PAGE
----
June 2004
Volume 4, Issue 8
Vision Sciences Society Annual Meeting Abstract  |   August 2004
Speed adaptation in macaque MT
Author Affiliations
  • Bart Krekelberg
    The Salk Institute, USA
  • Richard J. A. Wezel
    Utrecht University, Netherlands
  • Thomas D. Albright
    The Salk Institute, USA Howard Hughes Medical Institute, USA
Journal of Vision August 2004, Vol.4, 82. doi:https://doi.org/10.1167/4.8.82
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      Bart Krekelberg, Richard J. A. Wezel, Thomas D. Albright; Speed adaptation in macaque MT. Journal of Vision 2004;4(8):82. https://doi.org/10.1167/4.8.82.

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      © ARVO (1962-2015); The Authors (2016-present)

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Prolonged exposure to a moving stimulus changes speed perception in two salient ways. First, the speed of a subsequently presented stimulus is underestimated. Second, the ability to discriminate speeds is improved. This can be interpreted as a sacrifice in accuracy of absolute speed perception in favor of the ability to discriminate speeds. We investigated the neural correlates of this perceptual phenomenon in the macaque middle-temporal area. We used circular patches of random dots both as adaptation and test stimuli. In the experimental condition, a patch with random dots moving in the cell's preferred direction was positioned in a cell's receptive field for 2s. After this adaptation period and a brief (0.5s) blank period, test stimuli were shown at 5 speeds around the adaptation speed (80%, 40% or 0% slower or faster than the adaptation speed). In the control condition, the dots were stationary during the adaptation period. This allowed us to control for the effect of contrast adaptation. We recorded from 83 cells in two monkeys that fixated a central dot during stimulus presentation. The effects of adaptation on the cell's responses were clear-cut; nearly all cells reduced their firing rate. Assuming a code in which higher firing rates correspond to higher perceived speeds, this could explain the underestimation of perceived speed after adaptation. The reduction in firing rate was not constant for all test speeds; it was strongest when the test speed was most different from the cell's preferred speed. This implies that the population speed-tuning curve became narrower. Such a narrower tuning curve may explain why motion discrimination improves with adaptation.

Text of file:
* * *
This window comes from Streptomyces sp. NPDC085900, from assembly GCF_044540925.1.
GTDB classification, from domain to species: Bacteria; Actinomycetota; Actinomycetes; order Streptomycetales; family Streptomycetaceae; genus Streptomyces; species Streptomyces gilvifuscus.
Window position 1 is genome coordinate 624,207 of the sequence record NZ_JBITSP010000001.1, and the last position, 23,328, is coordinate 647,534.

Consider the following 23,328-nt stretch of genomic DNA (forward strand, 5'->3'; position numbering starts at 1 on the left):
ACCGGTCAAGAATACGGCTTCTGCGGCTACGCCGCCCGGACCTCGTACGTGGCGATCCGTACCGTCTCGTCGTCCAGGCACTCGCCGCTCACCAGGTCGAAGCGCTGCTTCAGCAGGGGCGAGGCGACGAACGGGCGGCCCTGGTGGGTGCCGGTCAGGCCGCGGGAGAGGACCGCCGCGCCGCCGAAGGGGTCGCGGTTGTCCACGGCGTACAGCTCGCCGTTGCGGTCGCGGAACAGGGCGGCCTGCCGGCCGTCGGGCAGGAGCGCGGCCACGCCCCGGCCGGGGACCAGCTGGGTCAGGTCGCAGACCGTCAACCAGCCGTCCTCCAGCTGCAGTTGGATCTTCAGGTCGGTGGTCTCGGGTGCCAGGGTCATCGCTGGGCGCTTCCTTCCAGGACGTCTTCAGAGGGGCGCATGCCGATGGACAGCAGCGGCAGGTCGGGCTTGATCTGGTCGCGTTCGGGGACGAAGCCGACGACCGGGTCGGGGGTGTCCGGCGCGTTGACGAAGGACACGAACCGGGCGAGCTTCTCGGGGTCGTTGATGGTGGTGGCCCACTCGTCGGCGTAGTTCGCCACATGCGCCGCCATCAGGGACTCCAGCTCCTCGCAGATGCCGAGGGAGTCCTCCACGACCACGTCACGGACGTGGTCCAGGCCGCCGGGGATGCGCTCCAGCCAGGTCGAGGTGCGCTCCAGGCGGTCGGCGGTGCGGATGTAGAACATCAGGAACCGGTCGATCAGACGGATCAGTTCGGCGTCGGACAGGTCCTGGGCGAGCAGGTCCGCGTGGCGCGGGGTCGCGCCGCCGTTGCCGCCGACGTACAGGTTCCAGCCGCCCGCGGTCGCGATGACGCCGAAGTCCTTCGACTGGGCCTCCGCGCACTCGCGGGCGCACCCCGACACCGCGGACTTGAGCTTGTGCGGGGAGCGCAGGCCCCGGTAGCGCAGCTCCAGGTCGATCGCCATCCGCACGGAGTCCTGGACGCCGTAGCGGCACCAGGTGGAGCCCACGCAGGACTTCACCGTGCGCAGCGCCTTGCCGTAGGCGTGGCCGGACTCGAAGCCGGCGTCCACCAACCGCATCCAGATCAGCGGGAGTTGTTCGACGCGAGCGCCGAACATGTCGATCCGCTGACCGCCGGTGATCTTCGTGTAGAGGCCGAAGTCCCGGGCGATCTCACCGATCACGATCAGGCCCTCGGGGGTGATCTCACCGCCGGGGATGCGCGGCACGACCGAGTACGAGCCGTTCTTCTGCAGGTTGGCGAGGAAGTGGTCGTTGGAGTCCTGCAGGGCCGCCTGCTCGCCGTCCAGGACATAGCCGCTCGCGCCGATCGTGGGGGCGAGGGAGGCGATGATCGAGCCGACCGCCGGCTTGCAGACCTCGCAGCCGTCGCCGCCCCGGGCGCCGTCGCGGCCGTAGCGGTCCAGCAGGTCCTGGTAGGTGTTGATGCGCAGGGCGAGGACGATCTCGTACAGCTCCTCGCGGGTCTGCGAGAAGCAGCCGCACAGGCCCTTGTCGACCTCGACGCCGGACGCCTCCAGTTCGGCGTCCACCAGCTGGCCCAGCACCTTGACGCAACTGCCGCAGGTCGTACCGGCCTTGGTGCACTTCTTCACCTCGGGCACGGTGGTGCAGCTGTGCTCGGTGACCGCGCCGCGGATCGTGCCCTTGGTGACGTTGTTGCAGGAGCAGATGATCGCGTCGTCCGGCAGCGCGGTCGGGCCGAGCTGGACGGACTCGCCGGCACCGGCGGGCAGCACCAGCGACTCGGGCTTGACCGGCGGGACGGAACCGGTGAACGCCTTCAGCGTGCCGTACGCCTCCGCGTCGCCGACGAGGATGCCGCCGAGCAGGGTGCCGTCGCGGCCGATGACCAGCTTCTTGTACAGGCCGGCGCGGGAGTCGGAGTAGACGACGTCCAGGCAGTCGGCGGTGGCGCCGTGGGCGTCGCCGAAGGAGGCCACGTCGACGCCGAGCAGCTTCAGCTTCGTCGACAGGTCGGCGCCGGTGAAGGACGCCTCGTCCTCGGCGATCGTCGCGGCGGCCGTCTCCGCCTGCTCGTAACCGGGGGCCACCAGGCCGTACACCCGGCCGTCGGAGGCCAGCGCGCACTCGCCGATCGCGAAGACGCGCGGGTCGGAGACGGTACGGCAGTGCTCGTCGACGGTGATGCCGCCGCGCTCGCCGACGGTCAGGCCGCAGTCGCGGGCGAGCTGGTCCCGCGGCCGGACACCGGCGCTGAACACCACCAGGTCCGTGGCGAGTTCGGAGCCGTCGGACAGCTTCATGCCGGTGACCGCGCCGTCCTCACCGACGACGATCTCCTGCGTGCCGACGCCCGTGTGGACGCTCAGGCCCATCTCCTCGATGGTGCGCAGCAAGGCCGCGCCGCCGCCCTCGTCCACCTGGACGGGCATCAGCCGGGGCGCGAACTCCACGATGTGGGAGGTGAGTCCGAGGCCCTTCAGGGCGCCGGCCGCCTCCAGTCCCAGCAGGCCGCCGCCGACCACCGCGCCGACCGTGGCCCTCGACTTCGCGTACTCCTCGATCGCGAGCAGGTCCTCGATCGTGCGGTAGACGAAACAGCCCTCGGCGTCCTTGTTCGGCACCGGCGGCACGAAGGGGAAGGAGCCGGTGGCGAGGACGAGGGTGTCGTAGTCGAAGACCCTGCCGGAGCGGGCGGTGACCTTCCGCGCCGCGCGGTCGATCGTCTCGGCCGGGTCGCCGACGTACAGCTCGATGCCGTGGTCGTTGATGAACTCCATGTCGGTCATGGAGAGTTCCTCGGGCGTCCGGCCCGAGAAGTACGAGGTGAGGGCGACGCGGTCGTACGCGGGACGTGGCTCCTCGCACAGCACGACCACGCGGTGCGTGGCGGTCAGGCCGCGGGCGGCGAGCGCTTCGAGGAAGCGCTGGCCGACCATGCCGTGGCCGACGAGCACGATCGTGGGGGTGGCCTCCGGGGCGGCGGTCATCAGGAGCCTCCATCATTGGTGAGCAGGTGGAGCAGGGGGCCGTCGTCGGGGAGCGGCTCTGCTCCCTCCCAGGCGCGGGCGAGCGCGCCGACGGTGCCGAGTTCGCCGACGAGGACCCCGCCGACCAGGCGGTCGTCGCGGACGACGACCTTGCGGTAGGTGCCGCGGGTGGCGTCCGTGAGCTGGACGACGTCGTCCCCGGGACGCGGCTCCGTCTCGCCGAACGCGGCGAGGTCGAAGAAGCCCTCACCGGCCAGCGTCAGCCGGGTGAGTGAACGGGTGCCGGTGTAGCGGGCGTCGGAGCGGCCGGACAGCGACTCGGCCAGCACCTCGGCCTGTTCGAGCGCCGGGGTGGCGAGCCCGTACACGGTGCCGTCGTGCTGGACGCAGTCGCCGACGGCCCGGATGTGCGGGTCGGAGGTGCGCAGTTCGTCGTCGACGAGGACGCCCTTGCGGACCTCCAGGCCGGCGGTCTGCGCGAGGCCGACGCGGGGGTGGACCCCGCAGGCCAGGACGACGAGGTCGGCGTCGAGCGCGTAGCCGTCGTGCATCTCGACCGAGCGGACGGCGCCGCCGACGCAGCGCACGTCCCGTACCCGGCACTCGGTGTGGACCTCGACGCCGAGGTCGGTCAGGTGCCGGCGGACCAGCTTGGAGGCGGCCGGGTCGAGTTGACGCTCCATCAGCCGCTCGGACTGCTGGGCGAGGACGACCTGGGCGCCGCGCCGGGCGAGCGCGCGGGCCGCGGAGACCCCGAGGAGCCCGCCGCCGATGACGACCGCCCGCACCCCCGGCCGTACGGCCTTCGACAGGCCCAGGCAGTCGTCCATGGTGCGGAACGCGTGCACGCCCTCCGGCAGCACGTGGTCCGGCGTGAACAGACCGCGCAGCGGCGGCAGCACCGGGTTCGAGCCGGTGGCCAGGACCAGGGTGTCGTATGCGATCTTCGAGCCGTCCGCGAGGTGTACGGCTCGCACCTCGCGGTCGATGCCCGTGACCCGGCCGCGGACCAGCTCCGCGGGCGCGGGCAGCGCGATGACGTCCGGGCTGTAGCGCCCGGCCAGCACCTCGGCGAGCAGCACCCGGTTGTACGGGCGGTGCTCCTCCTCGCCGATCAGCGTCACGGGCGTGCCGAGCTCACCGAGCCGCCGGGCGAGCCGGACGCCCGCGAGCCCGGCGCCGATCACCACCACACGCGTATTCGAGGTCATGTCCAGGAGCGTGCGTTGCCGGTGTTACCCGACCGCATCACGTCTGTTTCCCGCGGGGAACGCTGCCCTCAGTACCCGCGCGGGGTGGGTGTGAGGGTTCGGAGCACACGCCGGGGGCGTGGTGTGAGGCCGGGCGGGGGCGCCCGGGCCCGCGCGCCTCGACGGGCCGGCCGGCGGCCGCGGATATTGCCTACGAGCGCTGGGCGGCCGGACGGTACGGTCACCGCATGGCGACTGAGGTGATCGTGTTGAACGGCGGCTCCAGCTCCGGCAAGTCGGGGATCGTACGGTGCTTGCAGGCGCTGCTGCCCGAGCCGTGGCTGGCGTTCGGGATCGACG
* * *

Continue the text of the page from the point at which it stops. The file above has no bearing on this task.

Krekelberg, B., van  Wezel, R. J. A., Albright, T. D.(2004). Speed adaptation in macaque MT [Abstract]. Journal of Vision, 4( 8): 82, 82a, http://journalofvision.org/4/8/82/, doi:10.1167/4.8.82. [CrossRef] [PubMed]

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